By Kitty Felde
Years ago, my mother and I shared season subscriptions to the Mark Taper Forum. Few plays stick in my memory – “Children of a Lesser God” and “The Robber Bridegroom” come to mind.
But it wasn’t the plays that my mother loved.
As a mom of seven who lived in the suburbs that straddled LA and Orange County, my mother relished the trips to “the city” where she would put on her bohemian clothes and devote as much attention to the audience as she would to the plays. “I’ve never seen such ugly people in all my life!” she’d say.
My mom’s been gone for more than 20 years. And as I sit through too many mediocre productions, I think back on what it was that she loved about going to the theatre: the drama, the spectacle, the unpredictability of real people. She wanted to be surprised, delighted, amused, amazed. How often do we get that onstage? Is this why theatre is in danger of dying?
This year, I saw one truly amazing production. It was an import from England, the Kneehigh Theater, on tour in DC. The company took an arthouse classic, “Brief Encounter,” David Lean’s film about an affair at a train station and made magic onstage. The movie was based on a one-act Noel Coward play from the 1930’s called “Still Life,” but I can’t imagine the original was anything like the Kneehigh production.
The story was simple: ordinary people stuck in middle-aged ennui who hit it off in a train station tea room. But out of that simplicity, the company invented four different ways to put trains onstage – including smoke and sound, and a marvelous toy train that circled the stage. The most dramatic was a film of a racing train, projected onto a scrim that was half the height of the stage, stretched out from wing to wing by a cast member running past, with another cast member closing down the scrim as the train chugged by.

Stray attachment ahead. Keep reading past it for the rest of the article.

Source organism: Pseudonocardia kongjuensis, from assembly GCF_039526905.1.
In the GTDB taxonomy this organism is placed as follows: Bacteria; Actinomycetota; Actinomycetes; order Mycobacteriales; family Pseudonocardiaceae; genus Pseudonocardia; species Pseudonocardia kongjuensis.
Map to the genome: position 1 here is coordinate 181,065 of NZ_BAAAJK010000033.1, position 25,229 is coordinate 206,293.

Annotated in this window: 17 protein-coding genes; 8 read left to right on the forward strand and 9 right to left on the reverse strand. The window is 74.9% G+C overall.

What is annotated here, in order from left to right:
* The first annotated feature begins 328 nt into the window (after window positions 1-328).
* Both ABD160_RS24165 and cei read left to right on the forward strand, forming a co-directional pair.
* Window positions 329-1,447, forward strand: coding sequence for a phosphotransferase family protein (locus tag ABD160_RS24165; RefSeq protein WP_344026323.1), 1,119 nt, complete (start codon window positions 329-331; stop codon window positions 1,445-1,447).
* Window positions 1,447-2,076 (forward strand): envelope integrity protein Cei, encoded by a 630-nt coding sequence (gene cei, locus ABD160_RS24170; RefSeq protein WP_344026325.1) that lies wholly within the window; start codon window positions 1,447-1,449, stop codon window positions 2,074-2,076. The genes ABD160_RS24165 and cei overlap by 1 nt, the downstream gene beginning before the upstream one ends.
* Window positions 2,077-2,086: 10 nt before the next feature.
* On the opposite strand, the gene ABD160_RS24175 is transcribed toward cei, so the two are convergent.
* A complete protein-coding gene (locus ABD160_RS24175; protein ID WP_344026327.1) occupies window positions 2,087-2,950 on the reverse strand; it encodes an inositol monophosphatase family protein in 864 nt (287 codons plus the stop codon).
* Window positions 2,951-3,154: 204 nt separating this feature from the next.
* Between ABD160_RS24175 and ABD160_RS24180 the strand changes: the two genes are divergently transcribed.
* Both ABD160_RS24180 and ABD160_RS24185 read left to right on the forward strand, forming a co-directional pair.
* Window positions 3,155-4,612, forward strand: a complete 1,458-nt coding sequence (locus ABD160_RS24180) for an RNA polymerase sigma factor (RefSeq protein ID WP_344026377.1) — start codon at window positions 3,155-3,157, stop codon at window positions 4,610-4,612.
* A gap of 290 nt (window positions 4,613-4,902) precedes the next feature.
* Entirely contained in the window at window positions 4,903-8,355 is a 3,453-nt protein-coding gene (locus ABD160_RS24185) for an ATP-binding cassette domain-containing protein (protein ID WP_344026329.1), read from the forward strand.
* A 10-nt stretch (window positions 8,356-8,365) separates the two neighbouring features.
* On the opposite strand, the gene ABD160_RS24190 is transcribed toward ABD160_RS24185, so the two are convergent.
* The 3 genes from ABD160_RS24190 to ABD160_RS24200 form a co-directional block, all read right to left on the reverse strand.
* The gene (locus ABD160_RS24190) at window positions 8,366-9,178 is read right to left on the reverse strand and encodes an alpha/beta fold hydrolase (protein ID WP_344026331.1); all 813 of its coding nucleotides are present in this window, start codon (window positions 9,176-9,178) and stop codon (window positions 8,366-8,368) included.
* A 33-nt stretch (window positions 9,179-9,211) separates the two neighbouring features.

There was levitation in the play – characters being lowered from the upper levels of the set by fellow cast members. There was music and dancing. There were puppets playing the heroine’s children.
It was the most magical theatrical experience I can remember.
It perfectly fit everything my mother loved about going to the theatre: drama, spectacle, unpredictability.
That’s what I want to create: a reason for people to come to the theatre, to be surprised, delighted, amused, and amazed.
What was the most magical, memorable night in the theatre for you?
2 thoughts on “Why go to the theatre?”
I loved this post, Kitty. One of the plays that most moved me was a production by Vox Humana of Tom Stoppard’s Arcadia. It didn’t have spectacle but superb writing and acting and I remember sitting still at the end of it, in tears, wanting it start all over again. Magic.
Great article, Kitty. I would have to say The Lion King, the costumes of the animals and their use of the entire theater for entrances and exits, the feeling of being in the midst for real and the last scene in August Wilson’s King Hedley II.
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